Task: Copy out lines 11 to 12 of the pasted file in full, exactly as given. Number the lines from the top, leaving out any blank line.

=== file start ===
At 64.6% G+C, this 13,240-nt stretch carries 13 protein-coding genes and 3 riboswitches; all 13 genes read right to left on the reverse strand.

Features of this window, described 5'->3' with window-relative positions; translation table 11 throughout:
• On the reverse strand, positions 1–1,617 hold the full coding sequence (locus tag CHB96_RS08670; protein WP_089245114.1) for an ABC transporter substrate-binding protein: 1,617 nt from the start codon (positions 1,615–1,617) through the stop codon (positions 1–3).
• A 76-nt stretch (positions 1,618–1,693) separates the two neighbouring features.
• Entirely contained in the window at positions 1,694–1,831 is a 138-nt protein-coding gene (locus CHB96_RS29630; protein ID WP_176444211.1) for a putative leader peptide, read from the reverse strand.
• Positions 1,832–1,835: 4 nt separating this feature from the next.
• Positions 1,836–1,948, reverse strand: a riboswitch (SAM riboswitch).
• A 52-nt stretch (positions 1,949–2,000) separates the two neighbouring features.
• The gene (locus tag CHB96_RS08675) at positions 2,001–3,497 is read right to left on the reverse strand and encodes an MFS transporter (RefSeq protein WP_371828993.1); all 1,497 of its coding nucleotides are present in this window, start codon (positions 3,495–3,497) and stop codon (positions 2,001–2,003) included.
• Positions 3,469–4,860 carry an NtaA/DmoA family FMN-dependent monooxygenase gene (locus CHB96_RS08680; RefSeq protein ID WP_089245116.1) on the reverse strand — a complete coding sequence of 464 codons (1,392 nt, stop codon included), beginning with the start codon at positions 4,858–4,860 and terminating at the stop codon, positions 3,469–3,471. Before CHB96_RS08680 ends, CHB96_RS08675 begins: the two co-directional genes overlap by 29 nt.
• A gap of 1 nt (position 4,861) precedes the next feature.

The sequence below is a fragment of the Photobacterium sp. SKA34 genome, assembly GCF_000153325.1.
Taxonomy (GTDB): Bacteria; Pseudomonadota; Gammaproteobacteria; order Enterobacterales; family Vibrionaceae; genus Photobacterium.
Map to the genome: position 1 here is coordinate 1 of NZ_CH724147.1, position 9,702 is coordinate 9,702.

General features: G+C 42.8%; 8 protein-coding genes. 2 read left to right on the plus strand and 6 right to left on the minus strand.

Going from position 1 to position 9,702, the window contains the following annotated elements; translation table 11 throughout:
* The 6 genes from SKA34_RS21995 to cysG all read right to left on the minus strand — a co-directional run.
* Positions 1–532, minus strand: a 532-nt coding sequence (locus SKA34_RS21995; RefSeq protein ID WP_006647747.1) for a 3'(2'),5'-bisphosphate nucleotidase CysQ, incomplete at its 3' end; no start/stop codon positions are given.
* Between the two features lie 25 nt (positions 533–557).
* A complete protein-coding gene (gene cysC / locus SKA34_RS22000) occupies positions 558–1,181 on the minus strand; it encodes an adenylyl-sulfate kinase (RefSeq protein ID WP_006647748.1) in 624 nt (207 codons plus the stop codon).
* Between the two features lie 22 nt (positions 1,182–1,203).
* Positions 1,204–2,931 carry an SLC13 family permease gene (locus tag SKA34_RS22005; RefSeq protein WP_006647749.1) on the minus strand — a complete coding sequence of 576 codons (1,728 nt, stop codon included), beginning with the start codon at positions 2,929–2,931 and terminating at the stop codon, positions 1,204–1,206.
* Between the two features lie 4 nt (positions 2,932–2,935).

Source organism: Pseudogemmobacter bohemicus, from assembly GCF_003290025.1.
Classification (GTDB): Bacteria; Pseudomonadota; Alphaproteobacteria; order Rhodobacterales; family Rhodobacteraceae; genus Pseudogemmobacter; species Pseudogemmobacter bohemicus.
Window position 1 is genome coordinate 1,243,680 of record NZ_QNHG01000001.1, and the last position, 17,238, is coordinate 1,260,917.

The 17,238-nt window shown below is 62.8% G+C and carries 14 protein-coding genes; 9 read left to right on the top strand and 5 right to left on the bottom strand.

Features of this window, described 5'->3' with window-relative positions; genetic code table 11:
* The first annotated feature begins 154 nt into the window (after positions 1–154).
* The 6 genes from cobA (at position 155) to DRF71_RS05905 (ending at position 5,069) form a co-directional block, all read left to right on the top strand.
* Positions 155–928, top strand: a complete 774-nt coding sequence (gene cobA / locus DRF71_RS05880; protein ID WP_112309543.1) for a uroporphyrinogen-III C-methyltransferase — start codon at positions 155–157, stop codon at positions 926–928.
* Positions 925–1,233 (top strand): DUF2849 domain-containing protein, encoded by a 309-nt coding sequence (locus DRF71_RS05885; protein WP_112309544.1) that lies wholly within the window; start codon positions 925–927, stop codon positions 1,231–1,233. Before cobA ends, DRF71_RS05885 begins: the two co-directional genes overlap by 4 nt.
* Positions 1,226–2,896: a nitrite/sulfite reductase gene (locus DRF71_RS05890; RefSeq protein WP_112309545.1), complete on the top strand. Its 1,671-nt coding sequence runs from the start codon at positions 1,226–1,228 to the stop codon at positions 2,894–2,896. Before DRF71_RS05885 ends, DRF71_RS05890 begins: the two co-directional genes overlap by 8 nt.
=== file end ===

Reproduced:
• A gap of 1 nt (position 4,861) precedes the next feature.

The sequence below is a fragment of the Photobacterium sp. SKA34 genome, assembly GCF_000153325.1.